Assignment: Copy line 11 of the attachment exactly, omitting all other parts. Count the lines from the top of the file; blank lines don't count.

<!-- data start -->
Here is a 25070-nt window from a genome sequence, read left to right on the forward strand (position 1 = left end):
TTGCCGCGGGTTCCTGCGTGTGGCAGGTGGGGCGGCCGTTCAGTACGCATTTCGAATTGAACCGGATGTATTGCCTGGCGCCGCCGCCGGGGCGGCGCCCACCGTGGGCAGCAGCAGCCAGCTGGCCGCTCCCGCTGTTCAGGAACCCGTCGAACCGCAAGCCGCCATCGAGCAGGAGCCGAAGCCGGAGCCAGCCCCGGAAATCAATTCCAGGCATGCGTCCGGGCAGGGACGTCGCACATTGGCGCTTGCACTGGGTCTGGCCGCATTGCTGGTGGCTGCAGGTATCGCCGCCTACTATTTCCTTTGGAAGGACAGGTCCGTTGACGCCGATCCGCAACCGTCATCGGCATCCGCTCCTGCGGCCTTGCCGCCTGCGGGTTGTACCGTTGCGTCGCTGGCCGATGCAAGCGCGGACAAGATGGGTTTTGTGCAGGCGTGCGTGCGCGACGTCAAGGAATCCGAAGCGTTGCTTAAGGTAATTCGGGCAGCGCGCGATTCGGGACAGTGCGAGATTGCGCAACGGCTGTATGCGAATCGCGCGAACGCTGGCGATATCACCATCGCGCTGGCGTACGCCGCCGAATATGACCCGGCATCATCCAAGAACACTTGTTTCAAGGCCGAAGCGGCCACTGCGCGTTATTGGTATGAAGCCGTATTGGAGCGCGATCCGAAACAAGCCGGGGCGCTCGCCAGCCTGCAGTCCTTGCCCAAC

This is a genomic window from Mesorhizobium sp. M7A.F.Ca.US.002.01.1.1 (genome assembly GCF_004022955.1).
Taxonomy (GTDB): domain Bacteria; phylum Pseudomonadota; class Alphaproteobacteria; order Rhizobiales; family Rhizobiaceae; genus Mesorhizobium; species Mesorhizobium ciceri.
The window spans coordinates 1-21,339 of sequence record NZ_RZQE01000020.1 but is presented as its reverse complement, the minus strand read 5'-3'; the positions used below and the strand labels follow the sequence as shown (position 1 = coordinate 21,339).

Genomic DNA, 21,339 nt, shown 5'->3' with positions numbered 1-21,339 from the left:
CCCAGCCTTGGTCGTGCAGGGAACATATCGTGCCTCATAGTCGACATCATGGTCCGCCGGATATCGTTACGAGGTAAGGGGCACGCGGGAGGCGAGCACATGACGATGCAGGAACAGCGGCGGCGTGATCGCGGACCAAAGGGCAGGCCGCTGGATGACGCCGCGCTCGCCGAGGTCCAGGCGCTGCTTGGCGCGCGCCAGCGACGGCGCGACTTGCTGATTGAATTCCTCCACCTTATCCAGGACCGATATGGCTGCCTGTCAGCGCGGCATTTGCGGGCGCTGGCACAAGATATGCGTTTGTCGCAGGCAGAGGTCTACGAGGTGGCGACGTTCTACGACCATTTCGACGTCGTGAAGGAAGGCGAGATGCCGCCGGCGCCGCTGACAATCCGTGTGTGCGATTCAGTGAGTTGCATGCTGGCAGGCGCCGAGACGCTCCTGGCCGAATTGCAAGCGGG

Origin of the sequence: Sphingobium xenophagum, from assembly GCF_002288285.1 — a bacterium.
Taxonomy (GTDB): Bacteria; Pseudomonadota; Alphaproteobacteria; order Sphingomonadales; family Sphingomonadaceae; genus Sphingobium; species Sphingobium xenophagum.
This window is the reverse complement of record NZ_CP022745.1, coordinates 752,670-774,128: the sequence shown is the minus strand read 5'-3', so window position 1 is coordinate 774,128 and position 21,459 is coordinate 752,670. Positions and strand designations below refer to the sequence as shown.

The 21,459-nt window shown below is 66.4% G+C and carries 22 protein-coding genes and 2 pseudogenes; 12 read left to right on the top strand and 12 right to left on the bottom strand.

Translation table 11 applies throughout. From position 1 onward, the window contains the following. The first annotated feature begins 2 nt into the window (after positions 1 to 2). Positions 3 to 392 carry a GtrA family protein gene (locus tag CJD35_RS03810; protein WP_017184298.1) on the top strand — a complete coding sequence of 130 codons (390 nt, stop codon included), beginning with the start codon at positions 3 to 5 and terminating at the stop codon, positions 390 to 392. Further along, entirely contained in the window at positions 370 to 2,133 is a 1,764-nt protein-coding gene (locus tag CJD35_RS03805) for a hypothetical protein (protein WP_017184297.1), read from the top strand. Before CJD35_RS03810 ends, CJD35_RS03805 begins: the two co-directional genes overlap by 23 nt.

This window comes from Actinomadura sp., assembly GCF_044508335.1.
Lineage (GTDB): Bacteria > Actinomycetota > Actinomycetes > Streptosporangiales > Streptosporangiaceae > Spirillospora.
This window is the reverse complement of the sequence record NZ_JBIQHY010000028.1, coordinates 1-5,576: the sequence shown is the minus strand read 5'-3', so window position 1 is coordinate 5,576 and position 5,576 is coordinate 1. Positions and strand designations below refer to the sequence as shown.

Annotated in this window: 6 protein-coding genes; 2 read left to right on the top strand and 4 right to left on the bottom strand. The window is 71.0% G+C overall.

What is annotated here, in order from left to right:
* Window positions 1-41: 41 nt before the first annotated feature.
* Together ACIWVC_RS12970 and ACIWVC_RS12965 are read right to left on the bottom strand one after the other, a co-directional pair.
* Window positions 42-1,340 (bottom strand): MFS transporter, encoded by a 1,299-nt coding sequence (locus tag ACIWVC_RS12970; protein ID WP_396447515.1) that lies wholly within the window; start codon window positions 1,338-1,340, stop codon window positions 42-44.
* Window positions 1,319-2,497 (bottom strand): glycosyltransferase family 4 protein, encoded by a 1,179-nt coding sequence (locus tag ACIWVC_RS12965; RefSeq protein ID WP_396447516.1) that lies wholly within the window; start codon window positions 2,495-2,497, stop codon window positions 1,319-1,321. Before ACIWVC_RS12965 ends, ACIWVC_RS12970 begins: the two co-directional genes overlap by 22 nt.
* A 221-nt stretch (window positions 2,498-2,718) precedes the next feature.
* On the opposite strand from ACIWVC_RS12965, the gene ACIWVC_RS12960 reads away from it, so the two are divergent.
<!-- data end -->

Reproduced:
The 21,459-nt window shown below is 66.4% G+C and carries 22 protein-coding genes and 2 pseudogenes; 12 read left to right on the top strand and 12 right to left on the bottom strand.